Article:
WASHINGTON (10/31/11)--The future of the U.S. mortgage market, and how to deal with the glut of foreclosures currently choking the housing market, were both taken on by members of Congress late last week.
Rep. Scott Garrett (R-N.J.) on Thursday introduced the Private Mortgage Market Investment Act. Garrett's legislation would require the Federal Housing Finance Agency (FHFA) to develop underwriting standards and securitization agreements and abolish the risk retention standards set forth by the Dodd-Frank Act. The legislation would also provide new disclosures for mortgage investors and securities purchasers.
The Obama administration is still considering a range of options for mortgage market reform, including almost completely privatizing the housing finance system, limiting the government's intervention in the mortgage market to times of financial distress, and using a system of reinsurance to backstop private mortgage guarantors to a targeted range of mortgages. Administration officials have said that each of these proposals would shrink the government's role in the mortgage market.
A hearing on Garrett's bill has been scheduled for Nov. 3 in the House Financial Services subcommittee on capital markets and government sponsored enterprises.
Homes that have gone into foreclosure were also addressed last week, as 33 senators, including Jack Reed (D-R.I.) and Tim Johnson (D-S.D.), encouraged the Obama administration to speed up its research into how best to deal with real estate owned (REO) properties held by Fannie Mae, Freddie Mac and the Federal Housing Administration (FHA).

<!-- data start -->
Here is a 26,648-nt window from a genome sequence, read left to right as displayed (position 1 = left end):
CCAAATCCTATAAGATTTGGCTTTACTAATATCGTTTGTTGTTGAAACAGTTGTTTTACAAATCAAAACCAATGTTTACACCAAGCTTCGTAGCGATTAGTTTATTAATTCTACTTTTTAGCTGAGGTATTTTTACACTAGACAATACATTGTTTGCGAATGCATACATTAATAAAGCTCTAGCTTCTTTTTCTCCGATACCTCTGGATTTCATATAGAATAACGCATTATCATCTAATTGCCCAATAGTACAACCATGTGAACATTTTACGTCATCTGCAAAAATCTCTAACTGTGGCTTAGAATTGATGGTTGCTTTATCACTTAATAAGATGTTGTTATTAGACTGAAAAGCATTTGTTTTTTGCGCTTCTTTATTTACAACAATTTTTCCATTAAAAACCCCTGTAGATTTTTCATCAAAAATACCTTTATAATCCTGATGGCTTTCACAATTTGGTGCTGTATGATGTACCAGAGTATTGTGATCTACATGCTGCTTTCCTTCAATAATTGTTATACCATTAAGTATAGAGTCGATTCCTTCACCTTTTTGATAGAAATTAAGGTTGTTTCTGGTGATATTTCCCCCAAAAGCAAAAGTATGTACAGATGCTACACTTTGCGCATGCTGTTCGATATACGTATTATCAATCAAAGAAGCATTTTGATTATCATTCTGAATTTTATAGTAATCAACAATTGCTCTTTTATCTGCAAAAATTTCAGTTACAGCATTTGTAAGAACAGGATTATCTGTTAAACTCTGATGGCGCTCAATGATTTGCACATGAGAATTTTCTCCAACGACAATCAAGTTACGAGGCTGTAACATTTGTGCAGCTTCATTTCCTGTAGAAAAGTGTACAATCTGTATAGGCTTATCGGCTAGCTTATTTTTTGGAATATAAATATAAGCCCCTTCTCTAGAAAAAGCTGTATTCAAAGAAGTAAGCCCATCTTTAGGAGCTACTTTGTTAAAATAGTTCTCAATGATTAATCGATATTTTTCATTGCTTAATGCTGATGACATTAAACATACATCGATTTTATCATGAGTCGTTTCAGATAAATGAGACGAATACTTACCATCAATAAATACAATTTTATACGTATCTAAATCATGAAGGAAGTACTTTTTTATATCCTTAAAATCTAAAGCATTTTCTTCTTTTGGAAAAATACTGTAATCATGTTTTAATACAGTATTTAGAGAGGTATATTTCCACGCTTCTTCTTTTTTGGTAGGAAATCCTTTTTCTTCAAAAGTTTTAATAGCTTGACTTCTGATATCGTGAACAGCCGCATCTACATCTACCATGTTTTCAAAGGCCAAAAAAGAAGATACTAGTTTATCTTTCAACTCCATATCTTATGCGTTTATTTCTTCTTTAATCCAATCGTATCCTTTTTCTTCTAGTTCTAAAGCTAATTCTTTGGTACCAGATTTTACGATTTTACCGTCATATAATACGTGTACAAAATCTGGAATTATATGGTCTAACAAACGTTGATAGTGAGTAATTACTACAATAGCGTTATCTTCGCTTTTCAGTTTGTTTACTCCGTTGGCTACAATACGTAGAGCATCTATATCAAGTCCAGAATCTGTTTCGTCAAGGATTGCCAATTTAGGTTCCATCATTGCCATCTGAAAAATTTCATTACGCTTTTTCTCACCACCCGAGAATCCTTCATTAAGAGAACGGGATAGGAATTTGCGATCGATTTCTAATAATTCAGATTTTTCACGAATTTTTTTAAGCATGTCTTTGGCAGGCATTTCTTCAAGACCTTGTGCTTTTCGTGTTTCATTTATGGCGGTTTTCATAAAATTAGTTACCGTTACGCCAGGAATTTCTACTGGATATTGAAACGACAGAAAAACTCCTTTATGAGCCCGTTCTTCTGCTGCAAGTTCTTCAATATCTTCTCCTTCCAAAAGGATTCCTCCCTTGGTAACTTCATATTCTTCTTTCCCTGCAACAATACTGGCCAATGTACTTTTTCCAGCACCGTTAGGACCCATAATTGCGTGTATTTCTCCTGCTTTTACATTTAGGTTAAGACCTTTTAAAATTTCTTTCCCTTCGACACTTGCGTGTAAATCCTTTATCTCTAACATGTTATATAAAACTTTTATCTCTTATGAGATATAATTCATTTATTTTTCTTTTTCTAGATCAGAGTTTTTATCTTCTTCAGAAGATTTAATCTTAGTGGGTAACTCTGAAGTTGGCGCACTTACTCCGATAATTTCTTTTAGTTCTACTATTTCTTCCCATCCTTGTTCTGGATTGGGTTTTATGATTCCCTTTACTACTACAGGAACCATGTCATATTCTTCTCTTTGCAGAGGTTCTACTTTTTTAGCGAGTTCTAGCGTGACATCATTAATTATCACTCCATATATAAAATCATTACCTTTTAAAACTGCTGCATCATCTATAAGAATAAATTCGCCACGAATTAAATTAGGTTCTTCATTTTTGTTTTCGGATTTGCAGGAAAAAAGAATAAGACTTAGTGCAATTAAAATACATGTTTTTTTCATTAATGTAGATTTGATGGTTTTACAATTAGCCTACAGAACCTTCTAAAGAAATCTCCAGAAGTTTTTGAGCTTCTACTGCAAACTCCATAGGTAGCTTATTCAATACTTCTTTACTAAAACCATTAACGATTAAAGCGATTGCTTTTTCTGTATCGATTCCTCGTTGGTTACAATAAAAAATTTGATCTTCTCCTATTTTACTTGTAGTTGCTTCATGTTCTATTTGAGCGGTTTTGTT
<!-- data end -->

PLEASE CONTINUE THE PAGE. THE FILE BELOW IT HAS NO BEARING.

The FHFA in recent weeks has sought outside opinion on how best to maximize value to taxpayers and increase private investment in the housing market while disposing of these properties. The U.S. Department of the Treasury and Department of Housing and Urban Development (HUD) are also participating in the initiative.
Among the approaches being considered are converting government-held homes into rental units or affordable housing. The senators in a joint letter called on administration officials to consider the most effective ways to stabilize neighborhoods and housing values as they develop ways to better deal with the government-owned vacant homes. The letter also seeks specific details on what suggested strategies seem the most promising, and what the next step will be for the FHFA and other agencies.
For more on Garrett's bill and the letter to the administration, use the resource links.